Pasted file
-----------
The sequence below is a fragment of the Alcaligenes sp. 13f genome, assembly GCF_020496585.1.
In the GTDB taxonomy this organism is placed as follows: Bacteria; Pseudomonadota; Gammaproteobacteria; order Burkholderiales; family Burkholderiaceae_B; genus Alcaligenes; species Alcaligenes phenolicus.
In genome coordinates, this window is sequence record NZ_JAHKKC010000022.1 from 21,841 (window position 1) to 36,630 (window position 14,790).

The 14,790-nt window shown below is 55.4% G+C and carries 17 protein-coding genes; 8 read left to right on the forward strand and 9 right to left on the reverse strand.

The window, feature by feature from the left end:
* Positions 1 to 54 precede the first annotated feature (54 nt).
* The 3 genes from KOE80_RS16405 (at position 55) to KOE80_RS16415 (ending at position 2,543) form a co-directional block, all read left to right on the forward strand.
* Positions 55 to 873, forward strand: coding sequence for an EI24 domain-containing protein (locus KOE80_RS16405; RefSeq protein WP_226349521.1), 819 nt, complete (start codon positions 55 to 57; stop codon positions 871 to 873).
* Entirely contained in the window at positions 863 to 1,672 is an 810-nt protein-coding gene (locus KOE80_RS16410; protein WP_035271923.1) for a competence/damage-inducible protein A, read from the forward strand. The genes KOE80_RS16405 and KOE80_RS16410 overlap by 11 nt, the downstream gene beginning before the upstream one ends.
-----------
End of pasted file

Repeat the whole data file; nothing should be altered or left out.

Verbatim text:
The sequence below is a fragment of the Alcaligenes sp. 13f genome, assembly GCF_020496585.1.
In the GTDB taxonomy this organism is placed as follows: Bacteria; Pseudomonadota; Gammaproteobacteria; order Burkholderiales; family Burkholderiaceae_B; genus Alcaligenes; species Alcaligenes phenolicus.
In genome coordinates, this window is sequence record NZ_JAHKKC010000022.1 from 21,841 (window position 1) to 36,630 (window position 14,790).

The 14,790-nt window shown below is 55.4% G+C and carries 17 protein-coding genes; 8 read left to right on the forward strand and 9 right to left on the reverse strand.

The window, feature by feature from the left end:
* Positions 1 to 54 precede the first annotated feature (54 nt).
* The 3 genes from KOE80_RS16405 (at position 55) to KOE80_RS16415 (ending at position 2,543) form a co-directional block, all read left to right on the forward strand.
* Positions 55 to 873, forward strand: coding sequence for an EI24 domain-containing protein (locus KOE80_RS16405; RefSeq protein WP_226349521.1), 819 nt, complete (start codon positions 55 to 57; stop codon positions 871 to 873).
* Entirely contained in the window at positions 863 to 1,672 is an 810-nt protein-coding gene (locus KOE80_RS16410; protein WP_035271923.1) for a competence/damage-inducible protein A, read from the forward strand. The genes KOE80_RS16405 and KOE80_RS16410 overlap by 11 nt, the downstream gene beginning before the upstream one ends.